Martin Scorsese’s latest movie, Silence, defies easy summarization. Says the director: “It’s hard to talk about, because the questions are so profound and so basic that it sounds pretentious: What is existence? Who are we? What is the human condition?” The film’s star Andrew Garfield doesn’t fare much better, concluding, “It feels like a long prayer.”
The plot is straightforward enough. Adapted from the 1966 historical novel by Shusaku Endo, Silence follows two 17th century Jesuits, played by Garfield and Adam Driver, as they travel through Japan in search of their mentor (Liam Neeson), who is rumored to have renounced his Catholicism. Garfield’s Father Rodrigues becomes the center of the film when he is captured by inquisitors working to remove all Christianity from their island nation. His captors test his faith through torture and ritual humiliation like defiling the image of Jesus.
Garfield’s performance, measured and dreamlike, turns this turmoil into a meditation on the cost of faith. What does it mean, Rodrigues’ story forces the character and viewers to ask, to believe when your faith is being used against you? In the end, Garfield’s prayer analogy comes closest to defining the experience of watching the film. More than a narrative, Silence is an extended rumination on the nature of pain and doubt, what Catholics call the “gift of tears” or the kind of wisdom accessible only through profound suffering.
The film marks a period of transformation for Garfield. The 33-year-old got his break playing one of Mark Zuckerberg’s classmates in 2010’s The Social Network before stepping into the role of Spider-Man for two films in 2012 and 2014. Since then he’s taken more demanding roles, including a conscientious objector in Mel Gibson’s World War II drama Hacksaw Ridge, which earned him a Best Actor nomination at the Golden Globes. Later this year he will star in a revival of Tony Kushner’s AIDS epic Angels in America at London’s National Theatre. Scorsese says this is why he wanted to cast Garfield when he first auditioned nearly four years ago. “I saw there was an emotional level that he already had,” says the legendary director. “He knew what the lines meant, or at least he was willing to find out.”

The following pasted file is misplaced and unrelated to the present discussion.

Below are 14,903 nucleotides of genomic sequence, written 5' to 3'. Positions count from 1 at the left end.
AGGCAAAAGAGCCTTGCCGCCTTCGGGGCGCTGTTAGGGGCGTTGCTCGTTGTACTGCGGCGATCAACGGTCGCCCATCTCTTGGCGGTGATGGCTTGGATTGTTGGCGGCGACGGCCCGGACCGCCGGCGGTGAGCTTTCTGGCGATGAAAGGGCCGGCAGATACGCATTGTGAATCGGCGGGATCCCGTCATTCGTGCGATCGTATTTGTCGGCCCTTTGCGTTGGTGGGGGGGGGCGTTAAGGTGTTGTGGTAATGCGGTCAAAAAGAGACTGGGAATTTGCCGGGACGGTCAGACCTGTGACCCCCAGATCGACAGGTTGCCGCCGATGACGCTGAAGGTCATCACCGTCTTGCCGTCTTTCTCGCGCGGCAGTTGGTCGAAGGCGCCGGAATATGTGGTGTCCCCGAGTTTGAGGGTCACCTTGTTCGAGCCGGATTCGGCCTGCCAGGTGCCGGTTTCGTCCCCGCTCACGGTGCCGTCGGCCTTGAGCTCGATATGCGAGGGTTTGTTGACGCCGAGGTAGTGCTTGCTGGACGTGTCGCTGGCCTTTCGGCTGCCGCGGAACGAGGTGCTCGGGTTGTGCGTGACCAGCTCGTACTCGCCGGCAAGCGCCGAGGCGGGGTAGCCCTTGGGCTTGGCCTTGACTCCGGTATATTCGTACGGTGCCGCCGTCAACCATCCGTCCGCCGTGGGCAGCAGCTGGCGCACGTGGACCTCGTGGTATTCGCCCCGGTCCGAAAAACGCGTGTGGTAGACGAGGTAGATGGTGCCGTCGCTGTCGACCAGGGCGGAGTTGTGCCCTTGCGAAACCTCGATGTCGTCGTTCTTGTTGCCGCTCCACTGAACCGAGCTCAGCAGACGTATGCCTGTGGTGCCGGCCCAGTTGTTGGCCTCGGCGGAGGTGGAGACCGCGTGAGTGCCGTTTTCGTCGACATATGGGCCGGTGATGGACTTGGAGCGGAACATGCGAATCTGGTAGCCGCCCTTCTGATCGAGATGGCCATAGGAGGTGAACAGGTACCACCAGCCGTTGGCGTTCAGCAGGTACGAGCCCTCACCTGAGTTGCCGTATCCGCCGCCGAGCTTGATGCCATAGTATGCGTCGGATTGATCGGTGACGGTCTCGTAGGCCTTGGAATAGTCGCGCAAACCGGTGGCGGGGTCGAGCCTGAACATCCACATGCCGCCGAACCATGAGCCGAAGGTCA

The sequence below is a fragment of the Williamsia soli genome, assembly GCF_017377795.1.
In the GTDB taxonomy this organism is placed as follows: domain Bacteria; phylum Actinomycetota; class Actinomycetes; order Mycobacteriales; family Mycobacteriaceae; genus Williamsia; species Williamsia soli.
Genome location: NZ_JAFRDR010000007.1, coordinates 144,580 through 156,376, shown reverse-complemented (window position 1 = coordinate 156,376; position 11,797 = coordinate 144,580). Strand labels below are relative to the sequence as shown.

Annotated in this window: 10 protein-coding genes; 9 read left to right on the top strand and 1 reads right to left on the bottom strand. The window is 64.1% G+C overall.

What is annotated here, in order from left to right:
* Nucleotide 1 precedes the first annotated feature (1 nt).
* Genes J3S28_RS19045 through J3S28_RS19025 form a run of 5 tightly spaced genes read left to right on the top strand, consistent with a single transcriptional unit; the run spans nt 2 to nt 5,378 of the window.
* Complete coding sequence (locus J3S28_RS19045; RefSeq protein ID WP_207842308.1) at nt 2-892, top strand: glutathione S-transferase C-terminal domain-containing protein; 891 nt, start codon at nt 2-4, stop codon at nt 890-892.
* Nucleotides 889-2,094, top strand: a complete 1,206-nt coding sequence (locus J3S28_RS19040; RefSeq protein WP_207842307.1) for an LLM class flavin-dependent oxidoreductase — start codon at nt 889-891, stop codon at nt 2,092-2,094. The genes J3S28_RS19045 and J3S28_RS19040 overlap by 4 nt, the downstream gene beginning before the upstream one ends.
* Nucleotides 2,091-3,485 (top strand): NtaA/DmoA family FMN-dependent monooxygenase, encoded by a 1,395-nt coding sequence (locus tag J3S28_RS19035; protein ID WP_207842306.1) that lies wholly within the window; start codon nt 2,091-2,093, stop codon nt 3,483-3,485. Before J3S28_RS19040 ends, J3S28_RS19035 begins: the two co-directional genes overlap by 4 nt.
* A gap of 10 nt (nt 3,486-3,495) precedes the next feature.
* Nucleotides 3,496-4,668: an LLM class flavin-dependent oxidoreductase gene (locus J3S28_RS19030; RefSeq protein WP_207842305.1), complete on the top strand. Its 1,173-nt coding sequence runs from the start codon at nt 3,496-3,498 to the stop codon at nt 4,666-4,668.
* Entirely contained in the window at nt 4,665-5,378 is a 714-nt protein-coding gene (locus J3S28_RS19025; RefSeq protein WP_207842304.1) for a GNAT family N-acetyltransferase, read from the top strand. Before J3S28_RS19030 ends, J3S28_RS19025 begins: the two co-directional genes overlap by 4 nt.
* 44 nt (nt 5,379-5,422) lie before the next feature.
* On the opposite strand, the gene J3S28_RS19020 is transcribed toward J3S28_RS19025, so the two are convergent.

To prepare, Garfield studied with a Jesuit priest who took him through the spiritual exercises of St. Ignatius of Loyola, a four-week series of meditations during which he imagined walking with Jesus from birth to Resurrection. Later, with Driver, he spent a week at a silent prayer retreat in Wales. “I didn’t sleep very much, and I was having very vivid dreams. I wasn’t allowed to read, so it’s just you and you,” he says. “It was a deep dive into your own psyche through the imagined life of Jesus Christ.”
For the director, who has been developing Silence for nearly three decades after being moved by the anguish of Endo’s novel as a younger man, finding a star who would deeply commit was paramount. “People say, ‘Well, anybody wants work,'” but not necessarily,” Scorsese says. “Andrew actually wanted to think about all these issues.”
Both say this reflective mood could be felt in the energy of the production, which took place in Taiwan. “Very often, Andrew just looked at me and said, ‘We have to accept this,'” Scorsese recalls. “‘We have to accept the mist, the rain, the earthquakes.'” Garfield, like his character, seems to have undergone a spiritual journey. “There’s always been a spiritual feeling that I’ve had, but it’s never been my primary focus,” Garfield says, pausing before bursting into a beatific smile.
This appears in the January 23, 2017 issue of TIME.
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